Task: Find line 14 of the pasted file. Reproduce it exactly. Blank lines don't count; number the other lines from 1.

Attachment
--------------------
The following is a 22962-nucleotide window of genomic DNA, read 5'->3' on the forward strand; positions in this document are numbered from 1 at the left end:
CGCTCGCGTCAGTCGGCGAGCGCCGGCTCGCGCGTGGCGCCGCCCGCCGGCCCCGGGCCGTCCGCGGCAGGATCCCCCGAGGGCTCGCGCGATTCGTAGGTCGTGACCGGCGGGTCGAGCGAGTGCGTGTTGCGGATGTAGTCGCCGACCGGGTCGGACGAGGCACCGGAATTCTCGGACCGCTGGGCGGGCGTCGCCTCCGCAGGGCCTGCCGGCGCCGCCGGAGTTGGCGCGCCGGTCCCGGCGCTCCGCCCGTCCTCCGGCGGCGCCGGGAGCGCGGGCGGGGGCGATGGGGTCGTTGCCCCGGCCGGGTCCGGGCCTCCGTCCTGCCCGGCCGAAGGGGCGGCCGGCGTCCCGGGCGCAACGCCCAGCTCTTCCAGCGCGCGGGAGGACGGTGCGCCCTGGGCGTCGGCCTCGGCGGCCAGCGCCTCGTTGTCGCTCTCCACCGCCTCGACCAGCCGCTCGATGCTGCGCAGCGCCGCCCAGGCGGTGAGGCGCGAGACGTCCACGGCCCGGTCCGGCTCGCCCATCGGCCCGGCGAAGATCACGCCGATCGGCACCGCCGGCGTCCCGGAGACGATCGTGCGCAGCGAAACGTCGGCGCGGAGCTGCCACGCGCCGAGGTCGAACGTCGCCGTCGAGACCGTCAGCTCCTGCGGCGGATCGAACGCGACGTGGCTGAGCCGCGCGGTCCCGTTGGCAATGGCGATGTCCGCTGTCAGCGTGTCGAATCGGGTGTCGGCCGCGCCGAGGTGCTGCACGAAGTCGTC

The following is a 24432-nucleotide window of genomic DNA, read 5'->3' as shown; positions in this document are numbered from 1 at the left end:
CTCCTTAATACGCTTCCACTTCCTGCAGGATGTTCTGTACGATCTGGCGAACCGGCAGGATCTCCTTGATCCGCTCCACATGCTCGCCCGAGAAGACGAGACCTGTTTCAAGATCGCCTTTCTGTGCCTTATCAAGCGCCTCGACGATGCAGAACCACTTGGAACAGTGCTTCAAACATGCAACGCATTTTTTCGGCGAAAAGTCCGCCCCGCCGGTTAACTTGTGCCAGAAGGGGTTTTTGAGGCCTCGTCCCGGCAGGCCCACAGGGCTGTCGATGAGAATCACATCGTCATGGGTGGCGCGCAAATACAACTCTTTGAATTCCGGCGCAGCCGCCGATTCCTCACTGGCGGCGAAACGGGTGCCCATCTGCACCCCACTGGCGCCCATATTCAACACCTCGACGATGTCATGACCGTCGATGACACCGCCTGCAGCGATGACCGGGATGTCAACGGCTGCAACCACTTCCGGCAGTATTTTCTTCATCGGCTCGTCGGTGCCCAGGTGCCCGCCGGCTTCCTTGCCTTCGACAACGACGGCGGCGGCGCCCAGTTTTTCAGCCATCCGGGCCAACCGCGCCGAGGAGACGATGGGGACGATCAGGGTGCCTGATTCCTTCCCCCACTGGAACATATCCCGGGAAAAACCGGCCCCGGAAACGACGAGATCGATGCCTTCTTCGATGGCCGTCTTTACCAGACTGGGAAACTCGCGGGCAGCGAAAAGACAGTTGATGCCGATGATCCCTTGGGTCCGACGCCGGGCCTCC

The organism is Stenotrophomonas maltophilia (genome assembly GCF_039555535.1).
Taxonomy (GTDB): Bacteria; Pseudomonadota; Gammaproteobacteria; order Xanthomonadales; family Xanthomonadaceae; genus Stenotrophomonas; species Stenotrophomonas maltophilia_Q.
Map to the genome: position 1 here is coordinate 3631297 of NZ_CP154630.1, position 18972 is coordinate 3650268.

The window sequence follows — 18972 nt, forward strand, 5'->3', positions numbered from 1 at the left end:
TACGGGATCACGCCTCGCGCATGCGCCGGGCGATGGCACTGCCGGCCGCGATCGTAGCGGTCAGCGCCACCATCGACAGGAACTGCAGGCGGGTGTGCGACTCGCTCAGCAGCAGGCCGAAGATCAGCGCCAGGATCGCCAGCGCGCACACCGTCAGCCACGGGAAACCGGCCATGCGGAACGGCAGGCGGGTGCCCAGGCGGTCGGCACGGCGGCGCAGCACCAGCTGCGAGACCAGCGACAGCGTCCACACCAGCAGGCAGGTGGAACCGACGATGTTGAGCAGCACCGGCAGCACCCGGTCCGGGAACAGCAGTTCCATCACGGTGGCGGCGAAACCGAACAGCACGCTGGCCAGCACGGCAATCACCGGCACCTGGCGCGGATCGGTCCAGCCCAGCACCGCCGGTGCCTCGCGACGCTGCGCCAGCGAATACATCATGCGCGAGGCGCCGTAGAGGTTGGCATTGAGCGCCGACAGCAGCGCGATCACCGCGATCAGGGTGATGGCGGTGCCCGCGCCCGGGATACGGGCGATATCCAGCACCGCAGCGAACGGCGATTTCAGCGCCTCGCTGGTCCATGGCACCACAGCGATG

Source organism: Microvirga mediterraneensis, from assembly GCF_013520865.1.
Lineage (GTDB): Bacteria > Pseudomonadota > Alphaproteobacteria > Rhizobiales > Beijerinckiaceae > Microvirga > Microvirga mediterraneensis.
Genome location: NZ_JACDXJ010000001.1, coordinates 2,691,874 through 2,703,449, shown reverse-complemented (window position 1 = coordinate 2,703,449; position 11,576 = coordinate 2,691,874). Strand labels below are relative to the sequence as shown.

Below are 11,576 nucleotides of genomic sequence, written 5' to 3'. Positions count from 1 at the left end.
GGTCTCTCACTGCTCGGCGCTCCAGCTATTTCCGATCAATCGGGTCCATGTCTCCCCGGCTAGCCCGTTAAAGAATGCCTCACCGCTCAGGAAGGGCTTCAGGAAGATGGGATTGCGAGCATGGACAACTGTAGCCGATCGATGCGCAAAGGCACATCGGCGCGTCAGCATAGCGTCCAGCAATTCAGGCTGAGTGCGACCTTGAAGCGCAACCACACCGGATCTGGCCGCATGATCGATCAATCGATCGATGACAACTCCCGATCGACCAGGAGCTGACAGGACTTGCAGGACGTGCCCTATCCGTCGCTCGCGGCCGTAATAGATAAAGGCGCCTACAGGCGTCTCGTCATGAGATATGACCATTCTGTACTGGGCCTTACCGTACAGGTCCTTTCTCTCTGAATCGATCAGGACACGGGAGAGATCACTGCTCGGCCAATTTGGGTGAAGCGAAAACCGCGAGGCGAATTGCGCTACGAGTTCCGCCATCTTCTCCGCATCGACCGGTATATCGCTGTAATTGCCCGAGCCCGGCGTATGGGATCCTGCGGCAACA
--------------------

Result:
GGTCTCTCACTGCTCGGCGCTCCAGCTATTTCCGATCAATCGGGTCCATGTCTCCCCGGCTAGCCCGTTAAAGAATGCCTCACCGCTCAGGAAGGGCTTCAGGAAGATGGGATTGCGAGCATGGACAACTGTAGCCGATCGATGCGCAAAGGCACATCGGCGCGTCAGCATAGCGTCCAGCAATTCAGGCTGAGTGCGACCTTGAAGCGCAACCACACCGGATCTGGCCGCATGATCGATCAATCGATCGATGACAACTCCCGATCGACCAGGAGCTGACAGGACTTGCAGGACGTGCCCTATCCGTCGCTCGCGGCCGTAATAGATAAAGGCGCCTACAGGCGTCTCGTCATGAGATATGACCATTCTGTACTGGGCCTTACCGTACAGGTCCTTTCTCTCTGAATCGATCAGGACACGGGAGAGATCACTGCTCGGCCAATTTGGGTGAAGCGAAAACCGCGAGGCGAATTGCGCTACGAGTTCCGCCATCTTCTCCGCATCGACCGGTATATCGCTGTAATTGCCCGAGCCCGGCGTATGGGATCCTGCGGCAACA